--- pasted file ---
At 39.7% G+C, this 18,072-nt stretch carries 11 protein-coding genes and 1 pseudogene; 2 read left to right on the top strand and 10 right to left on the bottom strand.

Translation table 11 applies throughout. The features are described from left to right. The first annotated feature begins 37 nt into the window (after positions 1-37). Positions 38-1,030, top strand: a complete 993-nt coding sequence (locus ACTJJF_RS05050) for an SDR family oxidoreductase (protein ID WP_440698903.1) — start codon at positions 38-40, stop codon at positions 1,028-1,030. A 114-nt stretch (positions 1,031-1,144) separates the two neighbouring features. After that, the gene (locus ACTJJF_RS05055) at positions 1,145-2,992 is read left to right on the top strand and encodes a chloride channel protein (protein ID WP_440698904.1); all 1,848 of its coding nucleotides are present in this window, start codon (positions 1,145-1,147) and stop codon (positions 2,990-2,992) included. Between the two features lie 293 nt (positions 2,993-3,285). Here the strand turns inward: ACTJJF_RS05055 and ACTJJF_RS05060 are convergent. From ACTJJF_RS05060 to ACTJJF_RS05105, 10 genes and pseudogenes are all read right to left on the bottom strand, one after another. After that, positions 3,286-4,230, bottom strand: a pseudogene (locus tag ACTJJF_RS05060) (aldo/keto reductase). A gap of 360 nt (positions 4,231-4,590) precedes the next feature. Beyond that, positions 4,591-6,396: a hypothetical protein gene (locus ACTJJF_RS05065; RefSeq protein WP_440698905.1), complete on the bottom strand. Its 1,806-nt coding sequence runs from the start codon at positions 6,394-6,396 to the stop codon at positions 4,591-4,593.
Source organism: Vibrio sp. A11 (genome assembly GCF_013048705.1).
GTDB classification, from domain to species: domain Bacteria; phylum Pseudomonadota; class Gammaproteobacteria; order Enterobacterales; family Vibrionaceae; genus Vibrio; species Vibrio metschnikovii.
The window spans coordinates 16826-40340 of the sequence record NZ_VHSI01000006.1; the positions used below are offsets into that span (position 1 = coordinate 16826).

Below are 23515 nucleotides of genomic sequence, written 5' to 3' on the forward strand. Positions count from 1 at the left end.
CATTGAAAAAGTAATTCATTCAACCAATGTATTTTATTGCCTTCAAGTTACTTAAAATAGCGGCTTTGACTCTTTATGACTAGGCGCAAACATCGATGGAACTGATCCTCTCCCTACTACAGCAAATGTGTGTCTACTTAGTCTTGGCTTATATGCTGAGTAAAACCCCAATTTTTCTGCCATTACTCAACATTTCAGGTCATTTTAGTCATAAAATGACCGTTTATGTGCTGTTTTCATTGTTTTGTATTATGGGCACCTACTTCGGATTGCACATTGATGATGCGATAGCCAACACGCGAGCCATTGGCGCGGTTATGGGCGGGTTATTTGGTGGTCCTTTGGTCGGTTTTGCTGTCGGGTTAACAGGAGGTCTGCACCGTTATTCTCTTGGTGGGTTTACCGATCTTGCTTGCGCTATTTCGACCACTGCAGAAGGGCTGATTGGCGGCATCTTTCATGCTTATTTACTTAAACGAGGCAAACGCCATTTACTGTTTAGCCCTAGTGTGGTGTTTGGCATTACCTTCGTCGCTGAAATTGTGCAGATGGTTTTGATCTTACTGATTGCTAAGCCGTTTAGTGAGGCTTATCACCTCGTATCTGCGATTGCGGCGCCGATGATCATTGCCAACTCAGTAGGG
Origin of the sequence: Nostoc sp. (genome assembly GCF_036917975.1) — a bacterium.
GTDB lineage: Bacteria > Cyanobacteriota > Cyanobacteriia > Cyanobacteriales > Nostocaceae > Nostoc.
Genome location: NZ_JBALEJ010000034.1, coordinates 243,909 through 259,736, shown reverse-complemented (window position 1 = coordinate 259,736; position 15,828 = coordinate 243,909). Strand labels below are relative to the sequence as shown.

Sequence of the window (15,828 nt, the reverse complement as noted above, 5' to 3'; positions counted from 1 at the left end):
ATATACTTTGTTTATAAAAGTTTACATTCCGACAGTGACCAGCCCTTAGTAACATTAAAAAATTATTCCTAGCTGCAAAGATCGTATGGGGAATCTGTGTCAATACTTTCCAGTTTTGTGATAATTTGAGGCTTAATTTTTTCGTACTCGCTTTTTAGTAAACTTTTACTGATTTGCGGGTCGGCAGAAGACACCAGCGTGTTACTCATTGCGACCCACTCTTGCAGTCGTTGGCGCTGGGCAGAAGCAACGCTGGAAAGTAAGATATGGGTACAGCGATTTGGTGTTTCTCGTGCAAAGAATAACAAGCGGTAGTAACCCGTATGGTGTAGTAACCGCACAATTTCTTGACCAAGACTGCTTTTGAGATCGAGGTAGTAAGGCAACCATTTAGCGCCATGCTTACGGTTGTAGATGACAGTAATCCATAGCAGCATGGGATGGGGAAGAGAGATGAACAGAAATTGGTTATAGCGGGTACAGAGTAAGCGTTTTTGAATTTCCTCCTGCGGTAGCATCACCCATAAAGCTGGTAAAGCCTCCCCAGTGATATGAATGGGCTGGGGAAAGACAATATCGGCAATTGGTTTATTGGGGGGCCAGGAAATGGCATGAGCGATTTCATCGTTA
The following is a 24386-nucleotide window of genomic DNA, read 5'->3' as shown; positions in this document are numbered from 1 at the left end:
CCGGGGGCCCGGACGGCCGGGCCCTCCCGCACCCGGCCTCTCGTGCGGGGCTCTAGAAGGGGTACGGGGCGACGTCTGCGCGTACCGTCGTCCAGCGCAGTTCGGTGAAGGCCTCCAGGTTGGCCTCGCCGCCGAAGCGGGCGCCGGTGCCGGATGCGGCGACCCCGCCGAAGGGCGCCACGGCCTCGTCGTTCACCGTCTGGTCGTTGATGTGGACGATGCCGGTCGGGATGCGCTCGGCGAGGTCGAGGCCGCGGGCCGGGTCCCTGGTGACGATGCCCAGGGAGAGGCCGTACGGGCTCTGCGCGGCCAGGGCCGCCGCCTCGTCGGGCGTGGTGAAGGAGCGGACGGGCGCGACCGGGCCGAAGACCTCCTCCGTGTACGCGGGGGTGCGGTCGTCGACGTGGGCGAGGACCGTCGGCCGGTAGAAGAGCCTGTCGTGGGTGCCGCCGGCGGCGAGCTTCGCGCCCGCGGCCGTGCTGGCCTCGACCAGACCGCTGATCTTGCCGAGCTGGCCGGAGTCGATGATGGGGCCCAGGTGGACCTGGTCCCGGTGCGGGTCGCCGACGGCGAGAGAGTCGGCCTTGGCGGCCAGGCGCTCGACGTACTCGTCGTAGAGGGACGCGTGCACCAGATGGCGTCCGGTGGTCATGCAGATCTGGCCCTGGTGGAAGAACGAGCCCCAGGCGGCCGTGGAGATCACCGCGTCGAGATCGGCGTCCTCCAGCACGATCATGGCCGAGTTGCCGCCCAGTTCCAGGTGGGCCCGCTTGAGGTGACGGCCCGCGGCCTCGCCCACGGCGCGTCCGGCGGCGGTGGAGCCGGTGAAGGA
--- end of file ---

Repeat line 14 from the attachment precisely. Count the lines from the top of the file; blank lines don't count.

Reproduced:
CCGGGGGCCCGGACGGCCGGGCCCTCCCGCACCCGGCCTCTCGTGCGGGGCTCTAGAAGGGGTACGGGGCGACGTCTGCGCGTACCGTCGTCCAGCGCAGTTCGGTGAAGGCCTCCAGGTTGGCCTCGCCGCCGAAGCGGGCGCCGGTGCCGGATGCGGCGACCCCGCCGAAGGGCGCCACGGCCTCGTCGTTCACCGTCTGGTCGTTGATGTGGACGATGCCGGTCGGGATGCGCTCGGCGAGGTCGAGGCCGCGGGCCGGGTCCCTGGTGACGATGCCCAGGGAGAGGCCGTACGGGCTCTGCGCGGCCAGGGCCGCCGCCTCGTCGGGCGTGGTGAAGGAGCGGACGGGCGCGACCGGGCCGAAGACCTCCTCCGTGTACGCGGGGGTGCGGTCGTCGACGTGGGCGAGGACCGTCGGCCGGTAGAAGAGCCTGTCGTGGGTGCCGCCGGCGGCGAGCTTCGCGCCCGCGGCCGTGCTGGCCTCGACCAGACCGCTGATCTTGCCGAGCTGGCCGGAGTCGATGATGGGGCCCAGGTGGACCTGGTCCCGGTGCGGGTCGCCGACGGCGAGAGAGTCGGCCTTGGCGGCCAGGCGCTCGACGTACTCGTCGTAGAGGGACGCGTGCACCAGATGGCGTCCGGTGGTCATGCAGATCTGGCCCTGGTGGAAGAACGAGCCCCAGGCGGCCGTGGAGATCACCGCGTCGAGATCGGCGTCCTCCAGCACGATCATGGCCGAGTTGCCGCCCAGTTCCAGGTGGGCCCGCTTGAGGTGACGGCCCGCGGCCTCGCCCACGGCGCGTCCGGCGGCGGTGGAGCCGGTGAAGGA